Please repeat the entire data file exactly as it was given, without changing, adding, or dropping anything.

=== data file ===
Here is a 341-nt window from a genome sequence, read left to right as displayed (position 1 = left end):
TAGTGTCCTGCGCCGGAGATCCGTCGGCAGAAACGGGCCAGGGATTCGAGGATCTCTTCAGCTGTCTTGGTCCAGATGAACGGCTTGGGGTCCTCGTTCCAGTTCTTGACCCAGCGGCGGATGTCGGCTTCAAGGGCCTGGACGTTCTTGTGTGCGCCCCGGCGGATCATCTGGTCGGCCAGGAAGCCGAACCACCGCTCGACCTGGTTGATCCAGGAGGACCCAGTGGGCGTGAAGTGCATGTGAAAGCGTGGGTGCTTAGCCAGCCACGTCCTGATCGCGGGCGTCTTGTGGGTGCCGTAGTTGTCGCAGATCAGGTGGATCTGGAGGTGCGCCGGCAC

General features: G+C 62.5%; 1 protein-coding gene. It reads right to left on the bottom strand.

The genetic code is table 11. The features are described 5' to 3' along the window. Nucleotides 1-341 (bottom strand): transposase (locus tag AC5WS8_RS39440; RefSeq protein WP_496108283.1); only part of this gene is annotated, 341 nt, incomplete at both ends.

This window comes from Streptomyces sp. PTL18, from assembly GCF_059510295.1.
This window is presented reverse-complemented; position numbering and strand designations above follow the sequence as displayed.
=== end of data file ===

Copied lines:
Here is a 341-nt window from a genome sequence, read left to right as displayed (position 1 = left end):
TAGTGTCCTGCGCCGGAGATCCGTCGGCAGAAACGGGCCAGGGATTCGAGGATCTCTTCAGCTGTCTTGGTCCAGATGAACGGCTTGGGGTCCTCGTTCCAGTTCTTGACCCAGCGGCGGATGTCGGCTTCAAGGGCCTGGACGTTCTTGTGTGCGCCCCGGCGGATCATCTGGTCGGCCAGGAAGCCGAACCACCGCTCGACCTGGTTGATCCAGGAGGACCCAGTGGGCGTGAAGTGCATGTGAAAGCGTGGGTGCTTAGCCAGCCACGTCCTGATCGCGGGCGTCTTGTGGGTGCCGTAGTTGTCGCAGATCAGGTGGATCTGGAGGTGCGCCGGCAC

General features: G+C 62.5%; 1 protein-coding gene. It reads right to left on the bottom strand.

The genetic code is table 11. The features are described 5' to 3' along the window. Nucleotides 1-341 (bottom strand): transposase (locus tag AC5WS8_RS39440; RefSeq protein WP_496108283.1); only part of this gene is annotated, 341 nt, incomplete at both ends.

This window comes from Streptomyces sp. PTL18, from assembly GCF_059510295.1.
This window is presented reverse-complemented; position numbering and strand designations above follow the sequence as displayed.